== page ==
Cardil SR capsules are prolonged release capsules and effects may be slow in onset and prolonged, therefore, monitoring should be carried out for longer periods than following overdose with immediate-release dosage forms.
Pharmacotherapeutic group: Selective calcium channel blockers with direct cardiac effects:
ATC code: C08DB01
Diltiazem hydrochloride is a calcium-channel blocking agent. It is a peripheral and coronary vasodilator with some negative inotropic activity. Diltiazem inhibits cardiac conduction particularly at the sino-atrial and atrioventricular nodes. It is used in the management of classical and vasospastic angina pectoris and it is also used in the treatment of essential hypertension.
Diltiazem is rapidly and almost completely absorbed from the gastro-intestinal tract following oral administration, but undergoes extensive first-pass hepatic metabolism. The bioavailability has been reported to be about 40%, although there is considerable inter-individual variation in plasma concentrations.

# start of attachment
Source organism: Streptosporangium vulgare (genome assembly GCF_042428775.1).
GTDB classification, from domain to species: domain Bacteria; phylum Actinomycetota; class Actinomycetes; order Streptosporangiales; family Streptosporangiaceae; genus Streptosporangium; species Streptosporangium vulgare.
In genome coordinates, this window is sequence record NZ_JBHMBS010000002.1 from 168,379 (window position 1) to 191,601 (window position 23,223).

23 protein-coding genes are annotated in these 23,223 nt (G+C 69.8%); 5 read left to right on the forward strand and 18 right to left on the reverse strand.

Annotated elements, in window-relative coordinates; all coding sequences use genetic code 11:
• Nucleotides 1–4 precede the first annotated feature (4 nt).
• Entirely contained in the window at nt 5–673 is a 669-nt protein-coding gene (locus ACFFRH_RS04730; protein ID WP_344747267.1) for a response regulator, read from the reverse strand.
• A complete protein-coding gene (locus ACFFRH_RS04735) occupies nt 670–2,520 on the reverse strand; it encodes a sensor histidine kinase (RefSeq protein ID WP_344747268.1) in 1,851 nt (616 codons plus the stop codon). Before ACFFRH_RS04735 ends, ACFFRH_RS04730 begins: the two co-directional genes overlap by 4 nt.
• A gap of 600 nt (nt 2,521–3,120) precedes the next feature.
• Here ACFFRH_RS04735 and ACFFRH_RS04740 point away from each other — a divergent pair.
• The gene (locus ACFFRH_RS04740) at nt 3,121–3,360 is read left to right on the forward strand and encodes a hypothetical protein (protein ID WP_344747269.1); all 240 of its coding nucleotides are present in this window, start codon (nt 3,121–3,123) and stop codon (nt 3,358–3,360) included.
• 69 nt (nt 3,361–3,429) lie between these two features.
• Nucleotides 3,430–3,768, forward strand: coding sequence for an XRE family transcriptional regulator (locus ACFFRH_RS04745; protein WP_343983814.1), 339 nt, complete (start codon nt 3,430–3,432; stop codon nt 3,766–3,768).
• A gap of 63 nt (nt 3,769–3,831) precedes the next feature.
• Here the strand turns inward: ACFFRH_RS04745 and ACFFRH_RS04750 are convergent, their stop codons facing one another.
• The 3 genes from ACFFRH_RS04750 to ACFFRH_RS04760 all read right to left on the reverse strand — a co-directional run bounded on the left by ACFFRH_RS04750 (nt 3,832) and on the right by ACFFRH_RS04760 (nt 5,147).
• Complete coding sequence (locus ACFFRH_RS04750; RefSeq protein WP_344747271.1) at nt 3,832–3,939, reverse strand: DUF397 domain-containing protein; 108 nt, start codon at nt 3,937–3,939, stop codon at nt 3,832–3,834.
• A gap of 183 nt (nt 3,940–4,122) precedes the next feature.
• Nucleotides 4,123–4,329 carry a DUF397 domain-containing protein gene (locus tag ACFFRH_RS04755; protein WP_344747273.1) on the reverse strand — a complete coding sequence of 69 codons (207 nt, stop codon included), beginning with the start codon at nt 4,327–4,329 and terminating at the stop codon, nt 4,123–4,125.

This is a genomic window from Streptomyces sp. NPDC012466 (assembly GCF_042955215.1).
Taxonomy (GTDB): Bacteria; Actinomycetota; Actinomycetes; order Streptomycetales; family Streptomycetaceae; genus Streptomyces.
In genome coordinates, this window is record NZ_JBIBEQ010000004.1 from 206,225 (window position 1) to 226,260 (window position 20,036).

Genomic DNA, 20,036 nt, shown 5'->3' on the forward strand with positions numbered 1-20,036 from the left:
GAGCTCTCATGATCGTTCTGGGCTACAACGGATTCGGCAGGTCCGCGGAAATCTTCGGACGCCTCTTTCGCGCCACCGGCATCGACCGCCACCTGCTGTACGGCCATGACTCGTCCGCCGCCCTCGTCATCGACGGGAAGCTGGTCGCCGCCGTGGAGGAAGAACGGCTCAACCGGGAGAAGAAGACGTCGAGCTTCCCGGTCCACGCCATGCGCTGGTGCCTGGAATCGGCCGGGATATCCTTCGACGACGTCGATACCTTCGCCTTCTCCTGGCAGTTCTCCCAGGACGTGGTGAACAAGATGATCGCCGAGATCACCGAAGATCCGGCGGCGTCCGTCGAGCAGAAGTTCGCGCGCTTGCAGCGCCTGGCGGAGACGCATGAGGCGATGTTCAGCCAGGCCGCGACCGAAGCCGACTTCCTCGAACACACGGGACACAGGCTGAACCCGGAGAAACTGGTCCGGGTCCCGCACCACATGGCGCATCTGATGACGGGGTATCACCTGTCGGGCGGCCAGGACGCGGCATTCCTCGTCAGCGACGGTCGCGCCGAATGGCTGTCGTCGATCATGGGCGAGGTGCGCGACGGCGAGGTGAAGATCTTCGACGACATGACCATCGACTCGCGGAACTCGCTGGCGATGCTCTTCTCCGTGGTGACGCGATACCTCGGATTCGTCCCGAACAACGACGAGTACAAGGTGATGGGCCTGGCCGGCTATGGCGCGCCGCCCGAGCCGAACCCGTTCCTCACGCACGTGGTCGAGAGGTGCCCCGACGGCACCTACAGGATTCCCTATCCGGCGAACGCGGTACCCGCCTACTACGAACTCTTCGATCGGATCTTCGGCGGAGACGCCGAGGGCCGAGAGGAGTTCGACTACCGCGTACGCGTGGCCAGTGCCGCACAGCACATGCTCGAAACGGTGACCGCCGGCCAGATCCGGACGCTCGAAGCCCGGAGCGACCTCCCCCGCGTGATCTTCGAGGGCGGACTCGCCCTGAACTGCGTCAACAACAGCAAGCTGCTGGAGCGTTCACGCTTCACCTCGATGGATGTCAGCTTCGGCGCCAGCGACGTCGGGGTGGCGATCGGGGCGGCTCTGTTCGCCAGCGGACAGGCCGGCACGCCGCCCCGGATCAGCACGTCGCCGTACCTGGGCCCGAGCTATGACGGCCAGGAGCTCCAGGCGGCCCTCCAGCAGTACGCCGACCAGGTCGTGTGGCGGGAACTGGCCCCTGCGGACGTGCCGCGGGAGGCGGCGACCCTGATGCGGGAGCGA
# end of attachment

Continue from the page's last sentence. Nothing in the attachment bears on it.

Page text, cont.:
Diltiazem is about 80% bound to plasma proteins.
It is extensively metabolised in the liver; one of the metabolites, desacetyl diltiazem has been reported to have 25 to 50% of the activity of the parent compound. The half-life is reported to be about 3 to 4 hours.
Approximately 60% of the dose is excreted in the bile and 35 to 40% in the urine, and 2 to 4% as unchanged diltiazem.
The prolonged-release formulation is designed for twice daily dosage.
There are no additional data of relevance to the prescriber.
No special requirements.
However, we will provide data for each active ingredient